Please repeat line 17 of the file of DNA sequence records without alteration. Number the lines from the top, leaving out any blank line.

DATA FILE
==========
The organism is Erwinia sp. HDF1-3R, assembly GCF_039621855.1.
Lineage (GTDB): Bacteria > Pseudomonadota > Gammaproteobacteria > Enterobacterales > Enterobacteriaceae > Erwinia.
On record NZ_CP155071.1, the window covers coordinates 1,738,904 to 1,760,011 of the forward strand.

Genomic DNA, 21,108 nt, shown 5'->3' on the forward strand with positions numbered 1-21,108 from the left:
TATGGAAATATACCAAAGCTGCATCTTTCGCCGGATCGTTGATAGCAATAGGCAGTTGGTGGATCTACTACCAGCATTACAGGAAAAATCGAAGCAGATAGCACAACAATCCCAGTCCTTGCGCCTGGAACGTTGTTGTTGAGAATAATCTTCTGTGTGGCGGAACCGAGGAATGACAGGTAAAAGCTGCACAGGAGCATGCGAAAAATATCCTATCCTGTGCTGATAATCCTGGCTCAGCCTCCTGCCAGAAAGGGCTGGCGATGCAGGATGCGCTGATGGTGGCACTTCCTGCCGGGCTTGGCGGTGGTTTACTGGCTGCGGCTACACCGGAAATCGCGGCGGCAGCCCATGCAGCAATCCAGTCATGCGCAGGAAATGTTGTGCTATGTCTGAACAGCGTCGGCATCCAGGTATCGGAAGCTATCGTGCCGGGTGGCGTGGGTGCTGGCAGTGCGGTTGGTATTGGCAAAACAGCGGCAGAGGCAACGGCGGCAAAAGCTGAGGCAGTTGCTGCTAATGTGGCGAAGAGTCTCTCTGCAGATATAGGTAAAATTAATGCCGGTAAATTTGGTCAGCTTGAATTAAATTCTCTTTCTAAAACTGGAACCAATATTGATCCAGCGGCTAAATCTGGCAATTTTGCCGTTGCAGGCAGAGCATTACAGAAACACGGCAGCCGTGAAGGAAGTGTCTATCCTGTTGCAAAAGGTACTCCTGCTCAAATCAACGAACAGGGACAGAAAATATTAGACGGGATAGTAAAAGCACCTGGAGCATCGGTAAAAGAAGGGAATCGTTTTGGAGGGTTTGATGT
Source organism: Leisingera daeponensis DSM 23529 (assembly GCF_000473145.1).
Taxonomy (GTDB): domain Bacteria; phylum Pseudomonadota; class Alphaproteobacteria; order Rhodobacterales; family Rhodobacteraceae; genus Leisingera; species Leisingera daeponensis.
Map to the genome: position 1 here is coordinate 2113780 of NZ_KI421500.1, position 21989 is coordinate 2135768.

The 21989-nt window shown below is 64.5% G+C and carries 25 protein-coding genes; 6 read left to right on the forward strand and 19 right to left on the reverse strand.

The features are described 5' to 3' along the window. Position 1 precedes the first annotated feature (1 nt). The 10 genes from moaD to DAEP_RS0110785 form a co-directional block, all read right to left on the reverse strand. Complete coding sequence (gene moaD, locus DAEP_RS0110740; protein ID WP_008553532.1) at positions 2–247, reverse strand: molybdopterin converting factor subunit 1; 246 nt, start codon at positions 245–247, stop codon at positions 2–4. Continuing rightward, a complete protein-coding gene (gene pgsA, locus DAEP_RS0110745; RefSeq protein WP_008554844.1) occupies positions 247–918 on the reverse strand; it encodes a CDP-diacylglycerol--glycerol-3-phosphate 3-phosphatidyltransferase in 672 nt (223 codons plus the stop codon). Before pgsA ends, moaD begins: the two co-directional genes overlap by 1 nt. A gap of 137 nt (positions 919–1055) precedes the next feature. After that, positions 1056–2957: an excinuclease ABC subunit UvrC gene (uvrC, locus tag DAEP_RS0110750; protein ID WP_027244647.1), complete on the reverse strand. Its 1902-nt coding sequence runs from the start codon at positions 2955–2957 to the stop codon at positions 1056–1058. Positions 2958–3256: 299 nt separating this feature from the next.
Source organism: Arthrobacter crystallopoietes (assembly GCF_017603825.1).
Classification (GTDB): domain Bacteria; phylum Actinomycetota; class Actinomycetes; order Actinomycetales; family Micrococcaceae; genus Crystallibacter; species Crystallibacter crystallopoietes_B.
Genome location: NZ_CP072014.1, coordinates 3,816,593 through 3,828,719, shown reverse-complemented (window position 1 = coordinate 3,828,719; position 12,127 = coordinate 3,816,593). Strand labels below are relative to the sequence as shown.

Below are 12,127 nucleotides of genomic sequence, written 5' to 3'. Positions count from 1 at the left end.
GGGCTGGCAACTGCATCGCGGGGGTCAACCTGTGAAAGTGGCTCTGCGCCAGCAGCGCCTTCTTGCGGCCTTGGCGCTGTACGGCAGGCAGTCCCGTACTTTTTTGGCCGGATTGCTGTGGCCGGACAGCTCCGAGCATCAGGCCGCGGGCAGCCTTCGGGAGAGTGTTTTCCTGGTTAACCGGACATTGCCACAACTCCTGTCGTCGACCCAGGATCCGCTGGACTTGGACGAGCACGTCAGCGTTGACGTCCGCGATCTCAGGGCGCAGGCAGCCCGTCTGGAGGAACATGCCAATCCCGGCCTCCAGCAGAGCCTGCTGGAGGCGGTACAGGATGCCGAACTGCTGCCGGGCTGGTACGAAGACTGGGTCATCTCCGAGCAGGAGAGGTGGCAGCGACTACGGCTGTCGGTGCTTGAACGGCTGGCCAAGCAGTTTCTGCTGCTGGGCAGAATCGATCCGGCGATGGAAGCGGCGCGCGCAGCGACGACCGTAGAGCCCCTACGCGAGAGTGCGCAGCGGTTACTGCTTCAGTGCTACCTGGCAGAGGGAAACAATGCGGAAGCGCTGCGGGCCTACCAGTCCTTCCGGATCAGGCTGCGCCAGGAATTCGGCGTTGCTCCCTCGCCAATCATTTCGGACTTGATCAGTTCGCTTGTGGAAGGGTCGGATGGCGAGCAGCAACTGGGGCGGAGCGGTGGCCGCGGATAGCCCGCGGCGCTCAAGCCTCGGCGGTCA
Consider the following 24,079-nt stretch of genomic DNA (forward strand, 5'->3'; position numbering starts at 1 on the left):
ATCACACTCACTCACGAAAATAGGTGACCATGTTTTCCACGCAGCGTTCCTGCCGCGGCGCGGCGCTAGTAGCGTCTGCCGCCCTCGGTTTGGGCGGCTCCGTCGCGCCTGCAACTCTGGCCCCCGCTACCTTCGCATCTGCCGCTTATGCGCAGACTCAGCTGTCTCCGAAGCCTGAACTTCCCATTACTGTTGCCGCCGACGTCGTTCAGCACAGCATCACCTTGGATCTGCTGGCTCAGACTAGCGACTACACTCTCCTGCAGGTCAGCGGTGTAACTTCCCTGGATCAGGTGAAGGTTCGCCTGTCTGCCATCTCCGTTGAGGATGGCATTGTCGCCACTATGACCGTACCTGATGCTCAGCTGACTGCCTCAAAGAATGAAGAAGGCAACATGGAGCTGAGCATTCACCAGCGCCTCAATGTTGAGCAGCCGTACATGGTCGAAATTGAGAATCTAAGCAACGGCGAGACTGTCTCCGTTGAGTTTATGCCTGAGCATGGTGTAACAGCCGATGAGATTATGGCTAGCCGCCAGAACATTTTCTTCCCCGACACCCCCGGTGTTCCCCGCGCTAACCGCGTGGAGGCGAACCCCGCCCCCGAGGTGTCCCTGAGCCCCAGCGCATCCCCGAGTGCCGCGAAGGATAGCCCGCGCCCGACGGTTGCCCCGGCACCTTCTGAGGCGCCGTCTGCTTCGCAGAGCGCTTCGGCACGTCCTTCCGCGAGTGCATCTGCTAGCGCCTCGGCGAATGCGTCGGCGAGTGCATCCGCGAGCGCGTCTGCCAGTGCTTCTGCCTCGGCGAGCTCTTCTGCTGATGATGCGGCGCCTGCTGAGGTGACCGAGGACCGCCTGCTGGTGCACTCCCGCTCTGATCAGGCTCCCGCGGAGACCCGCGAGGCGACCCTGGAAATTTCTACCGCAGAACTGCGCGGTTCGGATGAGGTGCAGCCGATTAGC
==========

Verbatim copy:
ATCACACTCACTCACGAAAATAGGTGACCATGTTTTCCACGCAGCGTTCCTGCCGCGGCGCGGCGCTAGTAGCGTCTGCCGCCCTCGGTTTGGGCGGCTCCGTCGCGCCTGCAACTCTGGCCCCCGCTACCTTCGCATCTGCCGCTTATGCGCAGACTCAGCTGTCTCCGAAGCCTGAACTTCCCATTACTGTTGCCGCCGACGTCGTTCAGCACAGCATCACCTTGGATCTGCTGGCTCAGACTAGCGACTACACTCTCCTGCAGGTCAGCGGTGTAACTTCCCTGGATCAGGTGAAGGTTCGCCTGTCTGCCATCTCCGTTGAGGATGGCATTGTCGCCACTATGACCGTACCTGATGCTCAGCTGACTGCCTCAAAGAATGAAGAAGGCAACATGGAGCTGAGCATTCACCAGCGCCTCAATGTTGAGCAGCCGTACATGGTCGAAATTGAGAATCTAAGCAACGGCGAGACTGTCTCCGTTGAGTTTATGCCTGAGCATGGTGTAACAGCCGATGAGATTATGGCTAGCCGCCAGAACATTTTCTTCCCCGACACCCCCGGTGTTCCCCGCGCTAACCGCGTGGAGGCGAACCCCGCCCCCGAGGTGTCCCTGAGCCCCAGCGCATCCCCGAGTGCCGCGAAGGATAGCCCGCGCCCGACGGTTGCCCCGGCACCTTCTGAGGCGCCGTCTGCTTCGCAGAGCGCTTCGGCACGTCCTTCCGCGAGTGCATCTGCTAGCGCCTCGGCGAATGCGTCGGCGAGTGCATCCGCGAGCGCGTCTGCCAGTGCTTCTGCCTCGGCGAGCTCTTCTGCTGATGATGCGGCGCCTGCTGAGGTGACCGAGGACCGCCTGCTGGTGCACTCCCGCTCTGATCAGGCTCCCGCGGAGACCCGCGAGGCGACCCTGGAAATTTCTACCGCAGAACTGCGCGGTTCGGATGAGGTGCAGCCGATTAGC